There are many excellent sources on the topic of continuous nowhere differentiable functions. Johan Thim’s Master thesis, written under the supervision of Lech Maligranda, is available online, here, but feel free to use any other sources you find relevant.

As a final project for the course, please choose an example of a continuous nowhere differentiable function, either from Thim’s thesis or elsewhere, and write a note on who it is due to and what the function is, together with complete proofs of continuity and nowhere differentiability. Feel free to add additional information you consider relevant for context.

Contact me (by email) as soon as you have chosen the example you will work on, to avoid repetitions; I will add your name and the chosen example to the list below as I hear from you.

Please take this project very seriously (in particular, do not copy details from books or papers, I want to see your own version of the details as you work through the arguments). Feel free to ask for feedback as you work on it; in fact, asking for feedback is a good idea. Do not wait until the last minute. At the end, it would be nice to make at least some of the notes available online, please let me know when you turn it in whether you grant me permission to host your note on this blog.

The project is due Wednesday, December 14, by noon, but feel free (and encouraged) to turn it in earlier.

List of projects:

Diana Kruse: Bolzano function.

Jesse Tillotson: Weierstrass function.

Erron Kearns: Katsuura function.

David Sanchez: Peano function.

Shehzad Ahmed: Faber functions.

Chip Roth: McCarthy function.

Jeremy Ryder: Schoenberg functions.

43.614000-116.202000

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This entry was posted on Saturday, October 22nd, 2011 at 12:02 am and is filed under 414/514: Analysis I. You can follow any responses to this entry through the RSS 2.0 feed.
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2 Responses to 414/514 – Continuous nowhere differentiable functions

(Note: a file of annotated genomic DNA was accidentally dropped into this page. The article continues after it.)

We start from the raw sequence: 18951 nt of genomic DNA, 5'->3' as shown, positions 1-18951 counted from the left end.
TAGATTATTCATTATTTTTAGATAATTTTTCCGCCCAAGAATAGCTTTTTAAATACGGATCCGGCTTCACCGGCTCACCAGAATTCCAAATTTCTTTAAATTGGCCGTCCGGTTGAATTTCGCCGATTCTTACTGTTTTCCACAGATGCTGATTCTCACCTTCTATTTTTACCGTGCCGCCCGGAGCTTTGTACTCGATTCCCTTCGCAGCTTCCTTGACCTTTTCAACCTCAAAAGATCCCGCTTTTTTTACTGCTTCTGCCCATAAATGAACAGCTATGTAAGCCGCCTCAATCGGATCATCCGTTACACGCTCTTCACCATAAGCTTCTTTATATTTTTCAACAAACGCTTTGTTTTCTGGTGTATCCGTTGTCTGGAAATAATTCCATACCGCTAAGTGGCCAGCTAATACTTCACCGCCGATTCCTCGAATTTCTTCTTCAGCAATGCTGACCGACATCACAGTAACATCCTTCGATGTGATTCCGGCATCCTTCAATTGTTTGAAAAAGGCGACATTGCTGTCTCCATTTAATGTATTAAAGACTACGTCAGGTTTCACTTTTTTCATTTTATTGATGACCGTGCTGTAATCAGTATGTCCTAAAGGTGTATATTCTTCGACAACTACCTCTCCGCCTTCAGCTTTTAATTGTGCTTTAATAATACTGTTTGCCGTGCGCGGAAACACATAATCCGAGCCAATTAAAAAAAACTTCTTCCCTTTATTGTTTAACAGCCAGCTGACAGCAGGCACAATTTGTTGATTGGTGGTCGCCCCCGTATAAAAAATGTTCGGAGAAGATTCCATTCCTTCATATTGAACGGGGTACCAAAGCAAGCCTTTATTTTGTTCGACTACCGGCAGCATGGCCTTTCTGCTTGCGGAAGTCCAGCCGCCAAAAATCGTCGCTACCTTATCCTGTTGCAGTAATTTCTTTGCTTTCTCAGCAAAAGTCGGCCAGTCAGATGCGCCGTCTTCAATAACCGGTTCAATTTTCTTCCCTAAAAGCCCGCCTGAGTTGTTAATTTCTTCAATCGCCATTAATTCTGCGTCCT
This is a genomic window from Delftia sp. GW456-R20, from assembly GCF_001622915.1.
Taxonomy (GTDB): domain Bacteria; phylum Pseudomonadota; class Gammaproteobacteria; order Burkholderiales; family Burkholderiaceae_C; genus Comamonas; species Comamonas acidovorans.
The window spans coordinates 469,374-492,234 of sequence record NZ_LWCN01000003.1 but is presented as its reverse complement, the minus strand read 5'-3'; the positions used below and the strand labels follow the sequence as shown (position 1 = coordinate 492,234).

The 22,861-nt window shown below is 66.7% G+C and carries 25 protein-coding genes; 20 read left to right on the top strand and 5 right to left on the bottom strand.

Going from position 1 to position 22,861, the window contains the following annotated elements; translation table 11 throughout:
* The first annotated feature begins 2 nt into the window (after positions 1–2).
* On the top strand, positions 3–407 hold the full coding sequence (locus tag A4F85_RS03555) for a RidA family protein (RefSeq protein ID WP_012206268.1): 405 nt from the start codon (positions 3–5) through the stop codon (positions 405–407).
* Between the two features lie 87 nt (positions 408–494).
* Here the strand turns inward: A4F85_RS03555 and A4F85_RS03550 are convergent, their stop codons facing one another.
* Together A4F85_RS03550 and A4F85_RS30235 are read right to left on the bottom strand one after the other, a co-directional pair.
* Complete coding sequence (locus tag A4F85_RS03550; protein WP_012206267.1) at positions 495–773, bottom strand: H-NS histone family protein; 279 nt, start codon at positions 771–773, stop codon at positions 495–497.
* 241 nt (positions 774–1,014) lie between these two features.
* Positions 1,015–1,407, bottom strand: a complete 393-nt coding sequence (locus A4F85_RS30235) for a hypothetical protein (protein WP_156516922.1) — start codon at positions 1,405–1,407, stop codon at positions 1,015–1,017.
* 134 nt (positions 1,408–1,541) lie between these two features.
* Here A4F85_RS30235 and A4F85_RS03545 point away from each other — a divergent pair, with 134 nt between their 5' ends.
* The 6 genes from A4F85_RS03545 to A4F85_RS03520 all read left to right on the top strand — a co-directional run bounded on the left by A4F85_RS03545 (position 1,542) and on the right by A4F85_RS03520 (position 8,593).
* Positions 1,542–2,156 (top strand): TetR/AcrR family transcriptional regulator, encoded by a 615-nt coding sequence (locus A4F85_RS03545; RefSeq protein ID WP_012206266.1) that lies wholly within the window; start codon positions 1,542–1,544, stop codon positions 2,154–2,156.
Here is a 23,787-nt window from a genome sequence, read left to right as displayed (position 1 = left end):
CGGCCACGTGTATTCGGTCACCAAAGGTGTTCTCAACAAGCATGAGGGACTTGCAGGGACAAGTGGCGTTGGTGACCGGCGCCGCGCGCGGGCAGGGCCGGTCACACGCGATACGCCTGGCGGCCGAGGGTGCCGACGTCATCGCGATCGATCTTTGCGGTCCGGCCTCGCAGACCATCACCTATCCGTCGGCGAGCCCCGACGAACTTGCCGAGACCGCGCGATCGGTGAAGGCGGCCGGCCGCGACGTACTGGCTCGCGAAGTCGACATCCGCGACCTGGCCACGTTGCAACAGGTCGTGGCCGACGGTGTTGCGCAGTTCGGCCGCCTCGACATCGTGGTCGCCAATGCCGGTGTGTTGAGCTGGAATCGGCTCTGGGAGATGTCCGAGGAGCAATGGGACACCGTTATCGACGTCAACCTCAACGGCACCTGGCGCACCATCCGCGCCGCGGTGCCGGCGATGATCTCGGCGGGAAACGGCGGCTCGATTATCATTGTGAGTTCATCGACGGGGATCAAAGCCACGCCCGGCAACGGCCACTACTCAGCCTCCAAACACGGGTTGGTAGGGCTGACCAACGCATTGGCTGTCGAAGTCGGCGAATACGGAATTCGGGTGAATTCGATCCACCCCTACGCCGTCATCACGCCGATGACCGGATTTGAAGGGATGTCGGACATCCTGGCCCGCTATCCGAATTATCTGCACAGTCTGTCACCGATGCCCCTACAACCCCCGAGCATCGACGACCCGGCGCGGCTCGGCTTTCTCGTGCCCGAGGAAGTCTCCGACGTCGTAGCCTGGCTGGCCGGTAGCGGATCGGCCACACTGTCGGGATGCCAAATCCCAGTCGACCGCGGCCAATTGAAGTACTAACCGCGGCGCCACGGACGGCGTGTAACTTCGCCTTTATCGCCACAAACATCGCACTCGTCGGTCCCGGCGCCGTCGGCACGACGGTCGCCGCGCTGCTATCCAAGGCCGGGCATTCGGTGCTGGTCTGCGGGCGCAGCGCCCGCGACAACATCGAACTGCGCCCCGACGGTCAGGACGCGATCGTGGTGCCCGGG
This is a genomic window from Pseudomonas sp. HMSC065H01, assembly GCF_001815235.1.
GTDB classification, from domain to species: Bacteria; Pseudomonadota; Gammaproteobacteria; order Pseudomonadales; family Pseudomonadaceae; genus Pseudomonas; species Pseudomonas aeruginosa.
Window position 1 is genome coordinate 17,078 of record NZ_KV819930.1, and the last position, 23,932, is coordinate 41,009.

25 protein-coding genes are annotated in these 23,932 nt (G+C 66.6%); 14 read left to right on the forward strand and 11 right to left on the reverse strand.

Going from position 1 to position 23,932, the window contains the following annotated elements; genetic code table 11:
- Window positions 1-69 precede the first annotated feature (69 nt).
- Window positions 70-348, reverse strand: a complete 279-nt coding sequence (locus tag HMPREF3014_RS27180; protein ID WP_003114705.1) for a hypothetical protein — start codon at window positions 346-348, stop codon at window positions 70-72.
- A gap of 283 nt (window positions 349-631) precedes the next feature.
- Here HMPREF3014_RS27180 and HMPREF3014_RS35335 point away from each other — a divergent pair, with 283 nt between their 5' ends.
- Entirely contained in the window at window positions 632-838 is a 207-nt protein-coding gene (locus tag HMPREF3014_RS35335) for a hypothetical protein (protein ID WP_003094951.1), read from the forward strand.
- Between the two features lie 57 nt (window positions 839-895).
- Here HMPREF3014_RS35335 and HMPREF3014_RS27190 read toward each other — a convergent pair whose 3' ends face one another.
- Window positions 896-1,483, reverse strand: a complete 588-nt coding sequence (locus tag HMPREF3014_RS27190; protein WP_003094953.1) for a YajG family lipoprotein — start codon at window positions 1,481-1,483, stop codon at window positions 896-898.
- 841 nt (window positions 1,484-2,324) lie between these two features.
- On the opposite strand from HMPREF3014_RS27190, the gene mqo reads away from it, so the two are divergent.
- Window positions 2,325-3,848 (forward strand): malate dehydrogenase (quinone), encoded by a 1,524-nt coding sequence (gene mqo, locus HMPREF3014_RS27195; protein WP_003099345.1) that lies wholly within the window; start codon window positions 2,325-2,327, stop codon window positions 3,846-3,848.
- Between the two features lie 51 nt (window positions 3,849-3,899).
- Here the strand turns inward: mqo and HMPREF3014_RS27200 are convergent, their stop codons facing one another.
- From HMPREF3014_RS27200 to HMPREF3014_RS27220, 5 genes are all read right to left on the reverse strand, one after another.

Throughout the question, we only consider primes of the form $3k+1$. A reference for cubic reciprocity is Ireland & Rosen's A Classical Introduction to Modern Number Theory. How can I count the relative density of those $p$ (of the form $3k+1$) such that the equation $2=3x^3$ has no solutions modulo $p$? Really, even pointers on how to say anything […]

(1) Patrick Dehornoy gave a nice talk at the Séminaire Bourbaki explaining Hugh Woodin's approach. It omits many technical details, so you may want to look at it before looking again at the Notices papers. I think looking at those slides and then at the Notices articles gives a reasonable picture of what the approach is and what kind of problems remain […]

It is not possible to provide an explicit expression for a non-linear solution. The reason is that (it is a folklore result that) an additive $f:{\mathbb R}\to{\mathbb R}$ is linear iff it is measurable. (This result can be found in a variety of places, it is a standard exercise in measure theory books. As of this writing, there is a short proof here (Intern […]

I learned of this problem through Su Gao, who heard of it years ago while a post-doc at Caltech. David Gale introduced this game in the 70s, I believe. I am only aware of two references in print: Richard K. Guy. Unsolved problems in combinatorial games. In Games of No Chance, (R. J. Nowakowski ed.) MSRI Publications 29, Cambridge University Press, 1996, pp. […]

Let $C$ be the standard Cantor middle-third set. As a consequence of the Baire category theorem, there are numbers $r$ such that $C+r$ consists solely of irrational numbers, see here. What would be an explicit example of a number $r$ with this property? Short of an explicit example, are there any references addressing this question? A natural approach would […]

$L$ has such a nice canonical structure that one can use it to define a global well-ordering. That is, there is a formula $\phi(u,v)$ that (provably in $\mathsf{ZFC}$) well-orders all of $L$, so that its restriction to any specific set $A$ is a set well-ordering of $A$. The well-ordering $\varphi$ you are asking about can be obtained as the restriction to $\ […]

The two concepts are different. For example, $\omega$, the first infinite ordinal, is the standard example of an inductive set according to the first definition, but is not inductive in the second sense. In fact, no set can be inductive in both senses (any such putative set would contain all ordinals). In the context of set theory, the usual use of the term […]

I will show that for any positive integers $n,\ell,k$ there is an $M$ so large that for all positive integers $i$, if $i/M\le \ell$, then the difference $$ \left(\frac iM\right)^n-\left(\frac{i-1}M\right)^n $$ is less than $1/k$. Let's prove this first, and then argue that the result follows from it. Note that $$ (i+1)^n-i^n=\sum_{k=0}^{n-1}\binom nk i^ […]

I think it is cleaner to argue without induction. If $n$ is a positive integer and $n\ge 8$, then $7n$ is both less than $n^2$ and a multiple of $n$, so at most $n^2-n$ and therefore $7n+1$ is at most $n^2-n+1

[…] a theme from two years ago, we will have a final project for this course, due Wednesday, December 18, by noon, but feel free […]

[…] I am assigning a final project on the topic of continuous nowhere differentiable functions (see here and here for the previous […]